Texting and Driving

May 5th, 2010 by Discovery Education

Discovery Education on getting teens to understand the dangers.

Brought to you by Liberty Mutual's
The Responsibility Project

Have you ever seen your child or student more involved or focused on something than when he or she is sending text messages to friends? If you answer no to this, you’re probably not alone.Cell phones have become an indispensable accessory for the vast majority of U.S. teenagers. Cell phones were designed to make us more reachable, yet they have taken on a new life over the past few years. Now that same phone serves numerous purposes, including texting, taking photos, listening to music, playing games and more. What a benefit to be able to increase our productivity by multi‐tasking in our idle moments.

Unfortunately, with the advent of texting in the hands of teenagers, cell phones can clearly cause trouble. The desire to stay connected is so strong for teens and their parents that safety sometimes takes a backseat to staying in touch with friends and family.

As a teen, your child or student is already a novice behind the wheel. Now with the added draw to stay in constant contact through texting, it’s your job to help them understand how distracting and troublesome it is to text while driving.

According to a Pew Internet & American Life Project report, a quarter of U.S. teens ages 16 to 17 who have cell phones say they text while driving, and almost half of Americans ages 12 to 17 say they've been in cars with someone who texted while behind the wheel. In the study, teens reported that their parents are often texting as well.

Obviously, the desire to communicate with the outside world while behind the wheel is a strong one, and probably more so for teens than anyone else. Sadly, the consequences can be deadly.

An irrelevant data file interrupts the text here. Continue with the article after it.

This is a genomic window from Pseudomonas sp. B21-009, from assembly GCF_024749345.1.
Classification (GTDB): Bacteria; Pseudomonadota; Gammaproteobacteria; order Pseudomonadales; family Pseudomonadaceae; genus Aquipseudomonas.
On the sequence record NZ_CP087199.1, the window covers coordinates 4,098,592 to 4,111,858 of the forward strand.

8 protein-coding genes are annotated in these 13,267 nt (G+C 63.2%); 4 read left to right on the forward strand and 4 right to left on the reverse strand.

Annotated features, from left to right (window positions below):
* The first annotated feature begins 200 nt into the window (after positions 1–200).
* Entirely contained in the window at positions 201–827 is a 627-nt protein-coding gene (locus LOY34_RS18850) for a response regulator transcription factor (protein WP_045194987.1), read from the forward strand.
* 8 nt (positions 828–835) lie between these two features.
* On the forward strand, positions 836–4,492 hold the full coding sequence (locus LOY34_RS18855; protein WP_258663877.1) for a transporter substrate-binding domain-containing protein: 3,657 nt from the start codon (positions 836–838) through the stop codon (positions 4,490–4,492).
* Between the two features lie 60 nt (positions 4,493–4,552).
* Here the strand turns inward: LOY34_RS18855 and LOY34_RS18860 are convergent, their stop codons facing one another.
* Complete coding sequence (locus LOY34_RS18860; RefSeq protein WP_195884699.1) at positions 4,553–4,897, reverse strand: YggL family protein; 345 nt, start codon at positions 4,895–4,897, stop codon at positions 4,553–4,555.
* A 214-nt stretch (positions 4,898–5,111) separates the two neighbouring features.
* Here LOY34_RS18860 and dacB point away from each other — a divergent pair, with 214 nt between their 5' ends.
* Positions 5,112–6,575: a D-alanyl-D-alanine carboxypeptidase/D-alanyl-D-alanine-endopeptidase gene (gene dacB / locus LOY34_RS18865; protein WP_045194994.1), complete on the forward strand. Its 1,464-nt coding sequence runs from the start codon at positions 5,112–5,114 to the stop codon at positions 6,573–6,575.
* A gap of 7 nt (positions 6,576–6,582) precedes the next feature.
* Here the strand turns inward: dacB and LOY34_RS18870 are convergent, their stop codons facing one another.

Fortunately, the government instituted a national ban on texting by truck and bus drivers. While such a ban does not yet exist uniformly throughout the country, different states have varying degrees of restrictions. For instance, 23 states and Washington, D.C. ban all cell use by novice drivers, and 21 states, Washington, D.C. and Guam ban texting for all drivers. For more information about cell phone and texting laws in your state go to: http://www.ghsa.org/html/stateinfo/laws/cellphone_laws.html

As parents and teachers, it’s important to find ways to discourage our teens from texting while behind the wheel.

Oprah Winfrey has taken on this issue with her “No Phone Zone” campaign against distracted driving. In January 2010, Oprah devoted an entire episode to her fight against using cell phones in cars – be it texting or making calls. With her crusade, Oprah has asked celebrities who come on her show to sign her No Phone Zone pledge.

Activities, Tips and Additional Information

Text messaging while behind the wheel tops the list as the biggest distraction while driving, according to a 2007 study by the Students Against Destructive Decisions (SADD) and Liberty Mutual Insurance Group. The study, which surveyed more than 900 teens from 26 high schools nationwide, revealed that texting while driving is becoming as dangerous as drinking and driving, in terms of inhibiting a teen’s driving abilities. Here are some ways you can nip the texting bug in the bud, or work to curtail it if it’s already something your teens or students are doing while behind the wheel.

Have them sign the Oprah “No Phone Zone” pledge by going to: http://responsibilityproject.com/special-features/no-phone-zone/pledge With this they will agree to either not text while driving; not text and only using hands free calling; or not texting or use their cell phone at all while driving. If they need to use their phone, they pledge to pull over to the side of the road before sending a text or making a call.

Pull over. If it's necessary to read an incoming message, or send one, then discuss with your teen how they can resist the urge for instant gratification, and wait until it's safe to pull over, do the texting, and then turn the cell phone off or throw it into the back seat, out of reach.

Don't try to "save" the text messaging for a red light. If they do this, their focus is not on driving. Driving and text messaging aren't compatible activities, so it's better to have them make the commitment not to text AT ALL when in the car. Remind your teen that while responding to all incoming texts might seem critical to them, most text messages can wait.